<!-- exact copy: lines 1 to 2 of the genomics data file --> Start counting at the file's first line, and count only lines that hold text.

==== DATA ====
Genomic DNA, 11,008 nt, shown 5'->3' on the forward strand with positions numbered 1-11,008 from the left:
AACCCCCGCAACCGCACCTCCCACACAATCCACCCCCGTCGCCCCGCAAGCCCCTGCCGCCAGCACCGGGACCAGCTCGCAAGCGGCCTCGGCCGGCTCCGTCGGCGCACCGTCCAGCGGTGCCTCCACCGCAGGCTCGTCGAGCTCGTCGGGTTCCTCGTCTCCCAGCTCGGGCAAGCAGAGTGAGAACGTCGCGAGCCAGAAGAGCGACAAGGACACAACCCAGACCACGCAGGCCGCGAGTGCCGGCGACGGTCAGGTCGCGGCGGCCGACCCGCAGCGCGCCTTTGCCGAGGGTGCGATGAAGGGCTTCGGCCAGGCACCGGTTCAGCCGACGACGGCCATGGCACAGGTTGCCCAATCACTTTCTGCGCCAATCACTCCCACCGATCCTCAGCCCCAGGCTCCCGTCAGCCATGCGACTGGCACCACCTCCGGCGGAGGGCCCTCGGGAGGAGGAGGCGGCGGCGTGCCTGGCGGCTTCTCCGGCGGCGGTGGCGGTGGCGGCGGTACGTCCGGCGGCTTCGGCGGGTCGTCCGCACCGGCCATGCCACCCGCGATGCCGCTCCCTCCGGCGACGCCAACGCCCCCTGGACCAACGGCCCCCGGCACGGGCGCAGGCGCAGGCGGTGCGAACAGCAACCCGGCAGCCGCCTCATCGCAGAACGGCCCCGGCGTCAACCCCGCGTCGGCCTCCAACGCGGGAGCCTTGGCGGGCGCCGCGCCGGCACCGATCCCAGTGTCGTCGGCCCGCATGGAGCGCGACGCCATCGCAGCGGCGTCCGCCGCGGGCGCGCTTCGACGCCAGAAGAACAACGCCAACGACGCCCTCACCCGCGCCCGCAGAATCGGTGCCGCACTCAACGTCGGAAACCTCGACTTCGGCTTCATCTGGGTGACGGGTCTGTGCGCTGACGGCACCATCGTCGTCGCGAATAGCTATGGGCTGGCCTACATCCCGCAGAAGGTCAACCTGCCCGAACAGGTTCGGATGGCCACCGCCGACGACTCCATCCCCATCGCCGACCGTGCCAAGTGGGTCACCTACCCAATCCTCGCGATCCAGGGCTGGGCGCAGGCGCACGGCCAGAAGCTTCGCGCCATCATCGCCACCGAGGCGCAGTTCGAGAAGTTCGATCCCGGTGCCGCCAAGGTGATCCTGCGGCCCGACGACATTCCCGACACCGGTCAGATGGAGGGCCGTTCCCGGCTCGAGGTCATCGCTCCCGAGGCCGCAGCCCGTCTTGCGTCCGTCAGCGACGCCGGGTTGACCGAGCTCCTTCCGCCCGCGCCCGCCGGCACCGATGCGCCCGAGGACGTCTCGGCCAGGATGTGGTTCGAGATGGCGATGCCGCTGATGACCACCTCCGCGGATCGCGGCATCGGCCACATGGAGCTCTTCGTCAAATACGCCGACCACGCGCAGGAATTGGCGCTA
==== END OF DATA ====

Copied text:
Genomic DNA, 11,008 nt, shown 5'->3' on the forward strand with positions numbered 1-11,008 from the left:
AACCCCCGCAACCGCACCTCCCACACAATCCACCCCCGTCGCCCCGCAAGCCCCTGCCGCCAGCACCGGGACCAGCTCGCAAGCGGCCTCGGCCGGCTCCGTCGGCGCACCGTCCAGCGGTGCCTCCACCGCAGGCTCGTCGAGCTCGTCGGGTTCCTCGTCTCCCAGCTCGGGCAAGCAGAGTGAGAACGTCGCGAGCCAGAAGAGCGACAAGGACACAACCCAGACCACGCAGGCCGCGAGTGCCGGCGACGGTCAGGTCGCGGCGGCCGACCCGCAGCGCGCCTTTGCCGAGGGTGCGATGAAGGGCTTCGGCCAGGCACCGGTTCAGCCGACGACGGCCATGGCACAGGTTGCCCAATCACTTTCTGCGCCAATCACTCCCACCGATCCTCAGCCCCAGGCTCCCGTCAGCCATGCGACTGGCACCACCTCCGGCGGAGGGCCCTCGGGAGGAGGAGGCGGCGGCGTGCCTGGCGGCTTCTCCGGCGGCGGTGGCGGTGGCGGCGGTACGTCCGGCGGCTTCGGCGGGTCGTCCGCACCGGCCATGCCACCCGCGATGCCGCTCCCTCCGGCGACGCCAACGCCCCCTGGACCAACGGCCCCCGGCACGGGCGCAGGCGCAGGCGGTGCGAACAGCAACCCGGCAGCCGCCTCATCGCAGAACGGCCCCGGCGTCAACCCCGCGTCGGCCTCCAACGCGGGAGCCTTGGCGGGCGCCGCGCCGGCACCGATCCCAGTGTCGTCGGCCCGCATGGAGCGCGACGCCATCGCAGCGGCGTCCGCCGCGGGCGCGCTTCGACGCCAGAAGAACAACGCCAACGACGCCCTCACCCGCGCCCGCAGAATCGGTGCCGCACTCAACGTCGGAAACCTCGACTTCGGCTTCATCTGGGTGACGGGTCTGTGCGCTGACGGCACCATCGTCGTCGCGAATAGCTATGGGCTGGCCTACATCCCGCAGAAGGTCAACCTGCCCGAACAGGTTCGGATGGCCACCGCCGACGACTCCATCCCCATCGCCGACCGTGCCAAGTGGGTCACCTACCCAATCCTCGCGATCCAGGGCTGGGCGCAGGCGCACGGCCAGAAGCTTCGCGCCATCATCGCCACCGAGGCGCAGTTCGAGAAGTTCGATCCCGGTGCCGCCAAGGTGATCCTGCGGCCCGACGACATTCCCGACACCGGTCAGATGGAGGGCCGTTCCCGGCTCGAGGTCATCGCTCCCGAGGCCGCAGCCCGTCTTGCGTCCGTCAGCGACGCCGGGTTGACCGAGCTCCTTCCGCCCGCGCCCGCCGGCACCGATGCGCCCGAGGACGTCTCGGCCAGGATGTGGTTCGAGATGGCGATGCCGCTGATGACCACCTCCGCGGATCGCGGCATCGGCCACATGGAGCTCTTCGTCAAATACGCCGACCACGCGCAGGAATTGGCGCTA